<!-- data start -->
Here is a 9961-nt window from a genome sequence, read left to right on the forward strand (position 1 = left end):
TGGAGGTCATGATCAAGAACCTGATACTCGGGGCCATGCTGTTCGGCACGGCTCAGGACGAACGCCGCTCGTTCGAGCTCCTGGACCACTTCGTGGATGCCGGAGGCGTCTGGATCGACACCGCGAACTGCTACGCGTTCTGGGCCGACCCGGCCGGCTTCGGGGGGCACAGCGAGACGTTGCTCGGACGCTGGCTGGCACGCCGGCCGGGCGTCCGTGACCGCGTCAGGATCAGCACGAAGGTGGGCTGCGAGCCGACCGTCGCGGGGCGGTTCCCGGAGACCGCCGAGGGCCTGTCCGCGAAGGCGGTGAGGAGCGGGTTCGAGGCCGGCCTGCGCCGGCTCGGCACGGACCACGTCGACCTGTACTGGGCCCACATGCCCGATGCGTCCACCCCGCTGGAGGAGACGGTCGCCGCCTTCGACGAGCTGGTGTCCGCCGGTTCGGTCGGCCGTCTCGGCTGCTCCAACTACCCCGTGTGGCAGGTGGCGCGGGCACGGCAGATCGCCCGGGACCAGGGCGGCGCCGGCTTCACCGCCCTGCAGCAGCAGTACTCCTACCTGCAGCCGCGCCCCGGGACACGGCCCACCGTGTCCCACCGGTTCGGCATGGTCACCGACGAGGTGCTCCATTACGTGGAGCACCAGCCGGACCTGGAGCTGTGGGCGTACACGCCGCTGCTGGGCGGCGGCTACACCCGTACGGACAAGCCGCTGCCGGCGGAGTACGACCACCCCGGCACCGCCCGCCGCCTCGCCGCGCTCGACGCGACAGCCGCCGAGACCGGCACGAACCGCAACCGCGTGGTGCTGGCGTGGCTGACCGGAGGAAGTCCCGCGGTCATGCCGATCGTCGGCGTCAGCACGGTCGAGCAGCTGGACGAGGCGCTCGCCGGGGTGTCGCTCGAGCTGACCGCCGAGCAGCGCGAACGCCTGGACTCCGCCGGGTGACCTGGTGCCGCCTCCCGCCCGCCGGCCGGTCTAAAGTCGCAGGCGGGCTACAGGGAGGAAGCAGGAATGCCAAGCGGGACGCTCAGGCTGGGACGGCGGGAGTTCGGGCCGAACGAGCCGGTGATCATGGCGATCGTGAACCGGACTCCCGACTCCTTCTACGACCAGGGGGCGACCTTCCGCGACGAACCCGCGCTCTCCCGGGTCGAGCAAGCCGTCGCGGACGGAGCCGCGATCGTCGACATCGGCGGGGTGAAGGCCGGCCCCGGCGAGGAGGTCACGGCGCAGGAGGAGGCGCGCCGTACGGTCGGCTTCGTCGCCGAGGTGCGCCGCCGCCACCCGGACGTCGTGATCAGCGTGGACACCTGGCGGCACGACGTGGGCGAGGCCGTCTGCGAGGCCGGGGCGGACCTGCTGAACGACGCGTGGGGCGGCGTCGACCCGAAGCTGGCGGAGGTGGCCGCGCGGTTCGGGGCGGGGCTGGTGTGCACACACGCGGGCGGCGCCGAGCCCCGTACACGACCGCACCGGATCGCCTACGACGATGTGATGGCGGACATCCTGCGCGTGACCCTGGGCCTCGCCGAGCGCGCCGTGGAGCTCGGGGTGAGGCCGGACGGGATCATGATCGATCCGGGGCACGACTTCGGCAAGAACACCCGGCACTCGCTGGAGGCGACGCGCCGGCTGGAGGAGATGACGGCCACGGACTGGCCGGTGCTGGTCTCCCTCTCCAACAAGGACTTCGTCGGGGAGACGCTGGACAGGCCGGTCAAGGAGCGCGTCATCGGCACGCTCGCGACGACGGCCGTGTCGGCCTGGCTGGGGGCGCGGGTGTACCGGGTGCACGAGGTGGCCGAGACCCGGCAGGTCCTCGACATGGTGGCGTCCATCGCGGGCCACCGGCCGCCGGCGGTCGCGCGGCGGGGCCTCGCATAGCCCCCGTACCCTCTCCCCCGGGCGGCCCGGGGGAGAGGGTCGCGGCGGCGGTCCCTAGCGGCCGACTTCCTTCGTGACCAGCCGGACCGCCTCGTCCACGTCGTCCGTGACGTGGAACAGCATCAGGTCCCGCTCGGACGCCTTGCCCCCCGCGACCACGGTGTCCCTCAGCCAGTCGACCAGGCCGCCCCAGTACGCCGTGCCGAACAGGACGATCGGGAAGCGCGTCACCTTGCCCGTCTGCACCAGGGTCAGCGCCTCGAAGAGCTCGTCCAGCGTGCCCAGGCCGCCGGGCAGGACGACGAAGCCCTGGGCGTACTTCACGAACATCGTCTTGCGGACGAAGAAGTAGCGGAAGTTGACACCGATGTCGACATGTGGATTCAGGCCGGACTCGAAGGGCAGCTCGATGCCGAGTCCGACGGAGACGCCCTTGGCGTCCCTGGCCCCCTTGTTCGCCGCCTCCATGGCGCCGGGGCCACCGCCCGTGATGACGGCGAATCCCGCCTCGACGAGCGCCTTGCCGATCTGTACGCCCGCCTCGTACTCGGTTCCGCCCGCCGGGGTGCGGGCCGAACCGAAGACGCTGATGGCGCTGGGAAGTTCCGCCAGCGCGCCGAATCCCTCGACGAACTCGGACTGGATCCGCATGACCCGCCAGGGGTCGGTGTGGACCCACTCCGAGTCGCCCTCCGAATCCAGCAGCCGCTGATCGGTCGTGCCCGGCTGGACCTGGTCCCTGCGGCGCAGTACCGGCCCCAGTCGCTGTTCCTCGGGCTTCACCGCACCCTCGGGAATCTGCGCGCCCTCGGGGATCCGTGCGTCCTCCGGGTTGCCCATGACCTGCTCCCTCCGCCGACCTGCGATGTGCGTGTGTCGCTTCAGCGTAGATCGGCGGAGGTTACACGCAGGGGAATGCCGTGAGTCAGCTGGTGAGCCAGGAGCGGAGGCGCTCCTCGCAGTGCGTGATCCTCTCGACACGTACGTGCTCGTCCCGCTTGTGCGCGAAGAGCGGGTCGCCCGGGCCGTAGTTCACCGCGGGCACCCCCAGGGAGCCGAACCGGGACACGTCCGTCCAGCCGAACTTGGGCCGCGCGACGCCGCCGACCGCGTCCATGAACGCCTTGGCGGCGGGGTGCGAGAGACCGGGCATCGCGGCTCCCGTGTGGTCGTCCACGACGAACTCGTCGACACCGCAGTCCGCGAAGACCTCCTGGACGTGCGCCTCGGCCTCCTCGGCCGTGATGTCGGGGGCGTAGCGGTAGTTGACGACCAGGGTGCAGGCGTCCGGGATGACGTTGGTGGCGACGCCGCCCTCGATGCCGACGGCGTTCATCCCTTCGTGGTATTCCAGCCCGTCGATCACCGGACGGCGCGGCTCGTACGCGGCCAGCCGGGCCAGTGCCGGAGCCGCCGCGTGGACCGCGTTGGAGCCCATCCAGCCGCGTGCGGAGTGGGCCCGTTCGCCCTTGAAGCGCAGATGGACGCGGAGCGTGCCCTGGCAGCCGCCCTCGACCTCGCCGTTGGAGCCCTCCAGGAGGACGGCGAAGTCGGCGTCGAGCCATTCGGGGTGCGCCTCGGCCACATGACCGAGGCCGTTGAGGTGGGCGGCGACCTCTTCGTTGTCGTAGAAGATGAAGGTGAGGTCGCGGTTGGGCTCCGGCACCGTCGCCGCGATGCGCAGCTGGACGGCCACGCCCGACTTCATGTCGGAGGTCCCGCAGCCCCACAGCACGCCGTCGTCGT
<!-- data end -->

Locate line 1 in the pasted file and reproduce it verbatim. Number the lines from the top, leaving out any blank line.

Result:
Here is a 9961-nt window from a genome sequence, read left to right on the forward strand (position 1 = left end):